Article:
Environment Minister marks Earth Day by praising the important work of land trusts in protecting Alberta’s environment

Environment Minister marks Earth Day by praising the important work of land trusts in protecting Alberta’s environment

Environment and Parks Minister Shannon Phillips marked Earth Day at an event held at the Helen Schuler Nature Centre in Lethbridge, where she praised the important work of land trusts in helping to conserve some of Alberta’s most vulnerable landscapes.

SALTS has completed several conservation easements along river valleys in the Oldman watershed including the Crowsnest, helping to preserve water quality for all downstream
The Clayton easement is preserving the integrity of wildlife habitat and the Drywood Creek watershed that is part of the Oldman headwaters.

“Albertans care deeply about their environment, and as we celebrate Earth Day the Alberta government is pleased to help fund projects that bring private landowners and land trusts together to ensure that ecologically sensitive areas are protected now and into the future.”

Shannon Phillips, Minister of Environment and Parks

Under Budget 2016, the funding available through the Land Stewardship Fund will be $15 million per year over the next five years to support public and private conservation projects. The fund is used to support the Land Trust Grant Program – which promotes voluntary conservation of high-quality private land – and the Land Purchase Program, which is used to purchase land of high conservation value or importance to the province.

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The Copp conservation easement will help protect the Yarrow Creek valley, supporting water quality and fish habitat in the Oldman headwaters.

The announcement follows the 2015-16 round of Land Trust Grants, which saw six land trusts receive grants for projects on 22 parcels of land. These projects will help conserve more than 5,400 hectares of privately owned land.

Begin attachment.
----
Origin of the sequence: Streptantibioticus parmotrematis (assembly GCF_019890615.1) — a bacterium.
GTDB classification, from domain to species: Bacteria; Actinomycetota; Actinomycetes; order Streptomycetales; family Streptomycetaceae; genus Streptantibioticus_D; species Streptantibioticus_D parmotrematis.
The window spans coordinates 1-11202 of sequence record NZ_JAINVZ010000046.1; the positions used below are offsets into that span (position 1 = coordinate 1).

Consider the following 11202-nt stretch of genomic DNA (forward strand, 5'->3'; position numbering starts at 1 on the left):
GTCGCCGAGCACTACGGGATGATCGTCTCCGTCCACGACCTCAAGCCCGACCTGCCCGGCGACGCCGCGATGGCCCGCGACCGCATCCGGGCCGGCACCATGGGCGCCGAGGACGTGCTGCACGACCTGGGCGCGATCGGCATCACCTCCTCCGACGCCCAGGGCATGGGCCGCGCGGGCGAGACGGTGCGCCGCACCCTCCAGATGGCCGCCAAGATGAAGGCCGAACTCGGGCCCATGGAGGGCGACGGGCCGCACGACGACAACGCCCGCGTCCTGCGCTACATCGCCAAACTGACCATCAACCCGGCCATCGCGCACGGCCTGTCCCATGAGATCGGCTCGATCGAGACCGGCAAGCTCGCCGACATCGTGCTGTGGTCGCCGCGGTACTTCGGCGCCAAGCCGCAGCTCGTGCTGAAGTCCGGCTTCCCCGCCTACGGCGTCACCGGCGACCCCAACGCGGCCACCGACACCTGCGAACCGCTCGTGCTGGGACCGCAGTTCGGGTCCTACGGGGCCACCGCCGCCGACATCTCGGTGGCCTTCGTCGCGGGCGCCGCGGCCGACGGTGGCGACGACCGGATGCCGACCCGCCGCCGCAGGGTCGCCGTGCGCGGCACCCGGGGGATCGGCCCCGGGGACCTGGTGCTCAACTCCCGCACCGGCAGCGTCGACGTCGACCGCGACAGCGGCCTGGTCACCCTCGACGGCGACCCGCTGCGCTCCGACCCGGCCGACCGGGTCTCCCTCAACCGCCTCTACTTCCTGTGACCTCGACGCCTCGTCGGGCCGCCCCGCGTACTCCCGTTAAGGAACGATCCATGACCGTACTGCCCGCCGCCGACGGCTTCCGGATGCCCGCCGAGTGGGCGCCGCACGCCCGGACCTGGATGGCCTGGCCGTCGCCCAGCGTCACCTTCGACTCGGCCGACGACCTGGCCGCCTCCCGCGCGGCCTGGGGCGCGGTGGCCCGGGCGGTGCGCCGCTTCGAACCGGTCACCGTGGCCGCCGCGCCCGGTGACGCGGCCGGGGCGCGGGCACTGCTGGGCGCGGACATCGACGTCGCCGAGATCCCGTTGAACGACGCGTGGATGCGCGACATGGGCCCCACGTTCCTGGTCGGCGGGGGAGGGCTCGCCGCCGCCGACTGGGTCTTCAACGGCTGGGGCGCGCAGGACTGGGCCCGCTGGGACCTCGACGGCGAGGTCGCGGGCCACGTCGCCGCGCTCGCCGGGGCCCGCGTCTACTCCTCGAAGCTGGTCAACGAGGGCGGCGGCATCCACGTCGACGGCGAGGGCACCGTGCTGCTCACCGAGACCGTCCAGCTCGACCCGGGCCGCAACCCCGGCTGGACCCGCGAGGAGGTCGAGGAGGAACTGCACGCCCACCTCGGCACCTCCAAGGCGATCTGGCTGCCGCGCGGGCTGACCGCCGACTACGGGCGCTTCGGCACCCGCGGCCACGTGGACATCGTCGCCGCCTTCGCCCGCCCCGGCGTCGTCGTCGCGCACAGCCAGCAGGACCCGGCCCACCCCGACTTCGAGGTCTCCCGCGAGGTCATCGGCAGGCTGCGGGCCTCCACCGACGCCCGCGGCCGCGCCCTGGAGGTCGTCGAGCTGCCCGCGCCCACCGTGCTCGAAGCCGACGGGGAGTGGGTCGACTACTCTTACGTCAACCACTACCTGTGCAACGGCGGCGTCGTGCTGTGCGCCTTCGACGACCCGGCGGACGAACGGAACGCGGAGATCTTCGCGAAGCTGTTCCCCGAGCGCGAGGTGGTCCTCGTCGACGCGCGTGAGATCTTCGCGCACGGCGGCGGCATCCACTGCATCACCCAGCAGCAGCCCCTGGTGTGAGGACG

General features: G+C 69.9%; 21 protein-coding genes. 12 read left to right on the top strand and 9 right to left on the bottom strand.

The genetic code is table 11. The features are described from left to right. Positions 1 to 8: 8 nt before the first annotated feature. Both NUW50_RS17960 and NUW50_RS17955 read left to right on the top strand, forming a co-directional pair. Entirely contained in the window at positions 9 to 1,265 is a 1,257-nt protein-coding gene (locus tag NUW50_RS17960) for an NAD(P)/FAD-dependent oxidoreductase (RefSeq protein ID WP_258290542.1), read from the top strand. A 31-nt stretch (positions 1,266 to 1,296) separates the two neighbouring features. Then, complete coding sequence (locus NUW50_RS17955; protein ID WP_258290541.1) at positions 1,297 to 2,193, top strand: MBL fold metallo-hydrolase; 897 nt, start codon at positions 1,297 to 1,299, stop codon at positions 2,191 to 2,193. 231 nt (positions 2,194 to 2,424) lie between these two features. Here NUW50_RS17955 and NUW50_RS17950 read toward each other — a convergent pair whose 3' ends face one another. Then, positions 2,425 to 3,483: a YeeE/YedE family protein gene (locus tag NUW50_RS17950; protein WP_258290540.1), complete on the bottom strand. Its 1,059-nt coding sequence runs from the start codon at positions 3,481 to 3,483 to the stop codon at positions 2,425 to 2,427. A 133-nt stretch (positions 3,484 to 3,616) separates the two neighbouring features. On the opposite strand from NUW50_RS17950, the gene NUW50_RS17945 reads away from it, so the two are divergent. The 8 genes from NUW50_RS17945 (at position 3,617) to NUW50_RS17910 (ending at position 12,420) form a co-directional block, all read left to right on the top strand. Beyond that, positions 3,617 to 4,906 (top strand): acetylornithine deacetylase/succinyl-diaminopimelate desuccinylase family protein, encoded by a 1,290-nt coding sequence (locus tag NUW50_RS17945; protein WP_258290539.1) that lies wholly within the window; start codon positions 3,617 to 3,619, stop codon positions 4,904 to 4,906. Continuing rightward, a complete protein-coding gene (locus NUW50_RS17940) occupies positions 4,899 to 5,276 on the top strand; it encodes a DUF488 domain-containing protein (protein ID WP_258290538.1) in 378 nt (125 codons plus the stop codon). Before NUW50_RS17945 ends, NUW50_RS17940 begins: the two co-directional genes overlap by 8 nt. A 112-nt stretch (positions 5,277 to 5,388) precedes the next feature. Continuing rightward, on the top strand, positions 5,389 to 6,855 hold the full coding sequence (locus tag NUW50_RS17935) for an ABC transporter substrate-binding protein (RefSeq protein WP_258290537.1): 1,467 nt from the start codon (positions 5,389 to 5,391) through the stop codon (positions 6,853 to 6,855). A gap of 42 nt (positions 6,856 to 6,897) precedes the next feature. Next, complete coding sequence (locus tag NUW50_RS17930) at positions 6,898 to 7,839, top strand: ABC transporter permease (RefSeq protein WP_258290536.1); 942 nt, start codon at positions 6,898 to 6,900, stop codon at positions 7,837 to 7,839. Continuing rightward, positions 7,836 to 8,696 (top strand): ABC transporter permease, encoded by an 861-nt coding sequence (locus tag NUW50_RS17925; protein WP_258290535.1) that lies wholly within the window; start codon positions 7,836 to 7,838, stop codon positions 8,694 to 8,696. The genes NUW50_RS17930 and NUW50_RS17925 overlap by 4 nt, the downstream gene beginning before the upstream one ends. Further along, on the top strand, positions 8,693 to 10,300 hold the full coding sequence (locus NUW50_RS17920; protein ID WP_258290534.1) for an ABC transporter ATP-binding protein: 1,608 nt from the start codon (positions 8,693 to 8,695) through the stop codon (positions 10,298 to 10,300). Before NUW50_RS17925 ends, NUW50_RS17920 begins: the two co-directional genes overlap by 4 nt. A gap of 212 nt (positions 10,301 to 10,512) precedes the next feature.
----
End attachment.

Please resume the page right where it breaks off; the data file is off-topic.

These grants are used by land trusts to undertake stewardship activities or establish conservation easements – a legal agreement between landowners and organizations that protects agricultural, aesthetic, environmental and recreational values on their land from certain types of development.

Several projects managed by the Southern Alberta Land Trust Society, which also attended the event, will help preserve vital headwaters that supply drinking water to Calgary and Lethbridge, as well as essential waterways in the Castle.

“The Land Trust Grant Program has been a game changer for private land conservation in Alberta. In only four years, it has helped our organization preserve more than 2,000 hectares, or seven square miles, of Alberta’s most ecologically significant privately owned land.”

Justin Thompson, Executive Director of the Southern Alberta Land Trust Society

Applicants to the program must demonstrate that their conservation areas align with the overall conservation goals of Alberta Environment and Parks. This includes maintaining large areas of native landscapes, conserving connecting corridors for biodiversity or sustaining disconnected pockets of native habitats within fragmented landscapes. Applicants must also provide at least two-thirds of the final funding for the project.

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SALTS has completed several conservation easements along river valleys in the Oldman watershed including the Crowsnest, helping to preserve water quality for all downstream.

The following land trusts received grants in 2015-16:

  • Alberta Conservation Association – seven grants totaling $348,225
  • Alberta Fish & Game Association – one grant totaling $22,975
  • Ducks Unlimited Canada– three grants totaling $200,098
  • Nature Conservancy of Canada – four grants totaling $3,807,659
  • Southern Alberta Land Trust Society – four grants totaling $744,000
  • Western Sky Land Trust – two grants totaling $765,100

Grant total: $5,888,057